The US Navy has been testing railguns at 20 megajoules and at 5 shots per minute. They will be increasing to 20 megajoules and 10 shots per minutes by the end of this year and then at 32 megajoules next year. These will be 35 pound metal projectiles moving at Mach 5.8.
In May 2017, they expect by 2019 they will be able to fire ten shots per minute with barrels lasting 1,000 shots before the barrel wears out under the enormous pressures. The Navy will then be integrating the railguns onto the few ships that have the power systems to power them.
The US Navy has mostly addressed several of the needed technological developments for railguns.
Initial rep-rate fires (repetition rate of fires) of multi-shot salvos already have been successfully conducted at low muzzle energy. The next test sequence calls for safely increasing launch energy, firing rates and salvo size. Railgun rep-rate testing will be at 20 megajoules by the end of the summer and at 32 megajoules by next year. To put this in perspective, one megajoule is the equivalent of a one-ton vehicle moving at 160 miles per hour.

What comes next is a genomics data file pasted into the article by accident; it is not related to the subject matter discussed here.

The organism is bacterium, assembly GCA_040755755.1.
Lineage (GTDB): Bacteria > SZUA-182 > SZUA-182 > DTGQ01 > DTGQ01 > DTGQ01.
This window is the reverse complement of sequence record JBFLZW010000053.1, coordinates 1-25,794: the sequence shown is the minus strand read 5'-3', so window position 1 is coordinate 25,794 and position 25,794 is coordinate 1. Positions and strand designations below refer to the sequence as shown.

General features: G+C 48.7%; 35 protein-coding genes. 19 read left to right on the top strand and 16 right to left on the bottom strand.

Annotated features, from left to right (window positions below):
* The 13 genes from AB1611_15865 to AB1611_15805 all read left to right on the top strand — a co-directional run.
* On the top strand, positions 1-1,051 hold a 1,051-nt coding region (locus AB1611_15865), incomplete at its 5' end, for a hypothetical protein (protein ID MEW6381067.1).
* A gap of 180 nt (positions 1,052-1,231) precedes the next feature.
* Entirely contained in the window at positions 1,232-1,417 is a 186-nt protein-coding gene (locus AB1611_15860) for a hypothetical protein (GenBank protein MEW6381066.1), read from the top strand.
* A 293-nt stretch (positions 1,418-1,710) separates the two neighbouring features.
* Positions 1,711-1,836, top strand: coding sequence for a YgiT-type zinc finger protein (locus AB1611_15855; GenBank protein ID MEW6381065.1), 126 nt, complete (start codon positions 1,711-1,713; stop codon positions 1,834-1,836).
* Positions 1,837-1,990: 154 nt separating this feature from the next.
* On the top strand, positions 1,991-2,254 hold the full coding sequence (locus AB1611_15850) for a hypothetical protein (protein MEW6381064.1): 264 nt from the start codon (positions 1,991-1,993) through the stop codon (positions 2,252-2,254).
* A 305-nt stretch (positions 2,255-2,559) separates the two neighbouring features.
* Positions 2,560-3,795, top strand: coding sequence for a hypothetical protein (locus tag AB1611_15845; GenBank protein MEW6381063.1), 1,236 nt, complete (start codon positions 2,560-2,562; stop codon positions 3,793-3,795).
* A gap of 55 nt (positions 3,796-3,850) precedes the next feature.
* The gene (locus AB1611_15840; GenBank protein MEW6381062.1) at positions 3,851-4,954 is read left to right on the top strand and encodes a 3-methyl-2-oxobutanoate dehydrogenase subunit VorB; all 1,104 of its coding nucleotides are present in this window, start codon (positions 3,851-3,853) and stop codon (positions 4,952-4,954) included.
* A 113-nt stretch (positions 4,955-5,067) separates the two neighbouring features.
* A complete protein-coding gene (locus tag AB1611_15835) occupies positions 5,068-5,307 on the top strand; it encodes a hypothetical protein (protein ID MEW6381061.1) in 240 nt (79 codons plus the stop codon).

This will enable railguns with 100 miles of range and projectiles that cost $25000 and use kinetic energy instead of explosives. This will allow for a thousand shots to be carried at a cost of $25 million (and then the replacement of the barrel) compared to about 25 missiles that each cost a million dollars.
By the end of 2017 they expect to reach the goal of 10
shots per minute. Once they’ve reached the 10-round a minute rate, Dahlgren will switch focus to barrel life. A decade ago, experimental railguns often wore out their barrel with a single shot. With new materials better able to endure the intense stresses, the barrels on the current test weapons can last for hundreds of shots before requiring replacement —roughly how long a battleship’s 16′′ barrels lasted back in World War II. The goal is a barrel that lasts 1,000 rounds.
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